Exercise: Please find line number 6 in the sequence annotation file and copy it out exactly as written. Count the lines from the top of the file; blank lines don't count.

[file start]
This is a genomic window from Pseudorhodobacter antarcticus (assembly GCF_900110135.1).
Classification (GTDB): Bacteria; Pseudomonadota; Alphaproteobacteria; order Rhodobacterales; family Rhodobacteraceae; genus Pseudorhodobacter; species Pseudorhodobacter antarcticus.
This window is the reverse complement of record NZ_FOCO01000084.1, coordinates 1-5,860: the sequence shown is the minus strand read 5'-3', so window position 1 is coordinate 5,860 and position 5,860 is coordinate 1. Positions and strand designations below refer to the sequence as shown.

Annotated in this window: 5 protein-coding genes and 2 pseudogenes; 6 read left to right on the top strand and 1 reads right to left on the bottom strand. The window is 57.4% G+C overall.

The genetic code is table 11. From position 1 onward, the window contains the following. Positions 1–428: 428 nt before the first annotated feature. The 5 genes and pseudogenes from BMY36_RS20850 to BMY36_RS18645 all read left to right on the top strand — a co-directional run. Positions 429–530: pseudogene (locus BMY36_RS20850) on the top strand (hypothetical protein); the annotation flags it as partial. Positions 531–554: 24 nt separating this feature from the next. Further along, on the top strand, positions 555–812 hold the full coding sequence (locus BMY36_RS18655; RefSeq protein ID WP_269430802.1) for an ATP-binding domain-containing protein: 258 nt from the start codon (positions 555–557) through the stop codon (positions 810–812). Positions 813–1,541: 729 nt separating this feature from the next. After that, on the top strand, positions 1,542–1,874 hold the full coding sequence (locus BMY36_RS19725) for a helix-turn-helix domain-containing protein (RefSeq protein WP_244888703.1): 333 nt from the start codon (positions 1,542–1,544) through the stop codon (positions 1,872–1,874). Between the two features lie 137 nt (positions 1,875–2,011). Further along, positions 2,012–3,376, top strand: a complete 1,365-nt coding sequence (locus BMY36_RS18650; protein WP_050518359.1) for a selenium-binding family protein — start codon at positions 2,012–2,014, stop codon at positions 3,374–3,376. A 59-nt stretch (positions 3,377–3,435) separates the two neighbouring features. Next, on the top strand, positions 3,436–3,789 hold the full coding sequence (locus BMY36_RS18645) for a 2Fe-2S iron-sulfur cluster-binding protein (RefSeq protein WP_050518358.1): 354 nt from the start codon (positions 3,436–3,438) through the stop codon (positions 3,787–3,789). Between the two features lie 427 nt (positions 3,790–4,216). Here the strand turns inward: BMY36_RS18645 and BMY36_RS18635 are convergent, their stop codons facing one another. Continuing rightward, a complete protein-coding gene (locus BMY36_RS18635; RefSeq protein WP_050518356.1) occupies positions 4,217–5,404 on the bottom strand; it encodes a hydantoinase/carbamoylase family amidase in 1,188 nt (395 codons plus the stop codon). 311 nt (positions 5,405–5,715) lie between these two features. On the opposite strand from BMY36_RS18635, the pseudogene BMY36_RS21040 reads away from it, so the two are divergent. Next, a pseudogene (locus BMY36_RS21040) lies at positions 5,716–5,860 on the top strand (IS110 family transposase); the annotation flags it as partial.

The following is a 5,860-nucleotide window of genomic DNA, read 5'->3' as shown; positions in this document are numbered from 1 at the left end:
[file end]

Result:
The following is a 5,860-nucleotide window of genomic DNA, read 5'->3' as shown; positions in this document are numbered from 1 at the left end: